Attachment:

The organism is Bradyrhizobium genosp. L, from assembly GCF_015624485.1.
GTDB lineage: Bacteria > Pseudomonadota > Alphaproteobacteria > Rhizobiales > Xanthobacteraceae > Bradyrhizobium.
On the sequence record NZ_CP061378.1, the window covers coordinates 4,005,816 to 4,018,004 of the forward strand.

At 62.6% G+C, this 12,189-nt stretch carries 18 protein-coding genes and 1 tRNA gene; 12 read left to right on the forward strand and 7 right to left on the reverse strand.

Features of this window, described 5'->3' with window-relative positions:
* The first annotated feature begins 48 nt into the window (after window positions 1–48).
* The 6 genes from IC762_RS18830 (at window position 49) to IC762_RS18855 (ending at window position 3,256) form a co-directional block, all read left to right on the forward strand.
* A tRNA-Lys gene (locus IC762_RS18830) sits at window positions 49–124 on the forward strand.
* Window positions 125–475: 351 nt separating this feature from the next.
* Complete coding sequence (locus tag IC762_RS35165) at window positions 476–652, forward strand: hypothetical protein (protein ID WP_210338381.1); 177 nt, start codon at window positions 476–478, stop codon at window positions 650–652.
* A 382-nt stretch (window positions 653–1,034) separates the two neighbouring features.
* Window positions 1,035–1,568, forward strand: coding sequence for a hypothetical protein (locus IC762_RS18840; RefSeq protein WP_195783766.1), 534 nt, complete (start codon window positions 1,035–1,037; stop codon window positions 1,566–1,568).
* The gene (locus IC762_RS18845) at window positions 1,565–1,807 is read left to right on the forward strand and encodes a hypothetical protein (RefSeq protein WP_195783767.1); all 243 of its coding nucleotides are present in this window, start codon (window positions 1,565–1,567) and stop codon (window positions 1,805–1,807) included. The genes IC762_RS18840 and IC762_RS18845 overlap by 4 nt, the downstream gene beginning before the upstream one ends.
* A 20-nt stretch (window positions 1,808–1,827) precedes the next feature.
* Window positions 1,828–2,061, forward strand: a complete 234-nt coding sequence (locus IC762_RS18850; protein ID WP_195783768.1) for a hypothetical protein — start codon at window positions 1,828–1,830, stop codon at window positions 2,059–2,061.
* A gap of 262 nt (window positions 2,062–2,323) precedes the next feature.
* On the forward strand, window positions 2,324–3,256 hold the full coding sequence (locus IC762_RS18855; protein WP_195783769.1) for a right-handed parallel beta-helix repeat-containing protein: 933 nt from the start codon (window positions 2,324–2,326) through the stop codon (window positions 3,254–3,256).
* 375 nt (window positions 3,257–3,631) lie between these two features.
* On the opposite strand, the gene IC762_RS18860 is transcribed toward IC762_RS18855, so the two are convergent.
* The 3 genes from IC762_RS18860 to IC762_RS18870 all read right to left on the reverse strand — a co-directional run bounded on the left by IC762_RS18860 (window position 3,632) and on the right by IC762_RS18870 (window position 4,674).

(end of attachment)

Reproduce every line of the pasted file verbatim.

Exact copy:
The organism is Bradyrhizobium genosp. L, from assembly GCF_015624485.1.
GTDB lineage: Bacteria > Pseudomonadota > Alphaproteobacteria > Rhizobiales > Xanthobacteraceae > Bradyrhizobium.
On the sequence record NZ_CP061378.1, the window covers coordinates 4,005,816 to 4,018,004 of the forward strand.

At 62.6% G+C, this 12,189-nt stretch carries 18 protein-coding genes and 1 tRNA gene; 12 read left to right on the forward strand and 7 right to left on the reverse strand.

Features of this window, described 5'->3' with window-relative positions:
* The first annotated feature begins 48 nt into the window (after window positions 1–48).
* The 6 genes from IC762_RS18830 (at window position 49) to IC762_RS18855 (ending at window position 3,256) form a co-directional block, all read left to right on the forward strand.
* A tRNA-Lys gene (locus IC762_RS18830) sits at window positions 49–124 on the forward strand.
* Window positions 125–475: 351 nt separating this feature from the next.
* Complete coding sequence (locus tag IC762_RS35165) at window positions 476–652, forward strand: hypothetical protein (protein ID WP_210338381.1); 177 nt, start codon at window positions 476–478, stop codon at window positions 650–652.
* A 382-nt stretch (window positions 653–1,034) separates the two neighbouring features.
* Window positions 1,035–1,568, forward strand: coding sequence for a hypothetical protein (locus IC762_RS18840; RefSeq protein WP_195783766.1), 534 nt, complete (start codon window positions 1,035–1,037; stop codon window positions 1,566–1,568).
* The gene (locus IC762_RS18845) at window positions 1,565–1,807 is read left to right on the forward strand and encodes a hypothetical protein (RefSeq protein WP_195783767.1); all 243 of its coding nucleotides are present in this window, start codon (window positions 1,565–1,567) and stop codon (window positions 1,805–1,807) included. The genes IC762_RS18840 and IC762_RS18845 overlap by 4 nt, the downstream gene beginning before the upstream one ends.
* A 20-nt stretch (window positions 1,808–1,827) precedes the next feature.
* Window positions 1,828–2,061, forward strand: a complete 234-nt coding sequence (locus IC762_RS18850; protein ID WP_195783768.1) for a hypothetical protein — start codon at window positions 1,828–1,830, stop codon at window positions 2,059–2,061.
* A gap of 262 nt (window positions 2,062–2,323) precedes the next feature.
* On the forward strand, window positions 2,324–3,256 hold the full coding sequence (locus IC762_RS18855; protein WP_195783769.1) for a right-handed parallel beta-helix repeat-containing protein: 933 nt from the start codon (window positions 2,324–2,326) through the stop codon (window positions 3,254–3,256).
* 375 nt (window positions 3,257–3,631) lie between these two features.
* On the opposite strand, the gene IC762_RS18860 is transcribed toward IC762_RS18855, so the two are convergent.
* The 3 genes from IC762_RS18860 to IC762_RS18870 all read right to left on the reverse strand — a co-directional run bounded on the left by IC762_RS18860 (window position 3,632) and on the right by IC762_RS18870 (window position 4,674).